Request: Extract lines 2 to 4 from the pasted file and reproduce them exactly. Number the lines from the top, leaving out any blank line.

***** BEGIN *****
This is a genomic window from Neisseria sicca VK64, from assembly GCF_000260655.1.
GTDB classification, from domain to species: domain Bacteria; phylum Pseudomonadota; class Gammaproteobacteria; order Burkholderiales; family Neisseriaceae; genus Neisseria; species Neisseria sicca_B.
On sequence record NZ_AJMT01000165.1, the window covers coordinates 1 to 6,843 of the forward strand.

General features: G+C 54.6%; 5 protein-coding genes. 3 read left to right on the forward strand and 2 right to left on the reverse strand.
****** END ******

GTDB classification, from domain to species: domain Bacteria; phylum Pseudomonadota; class Gammaproteobacteria; order Burkholderiales; family Neisseriaceae; genus Neisseria; species Neisseria sicca_B.
On sequence record NZ_AJMT01000165.1, the window covers coordinates 1 to 6,843 of the forward strand.

General features: G+C 54.6%; 5 protein-coding genes. 3 read left to right on the forward strand and 2 right to left on the reverse strand.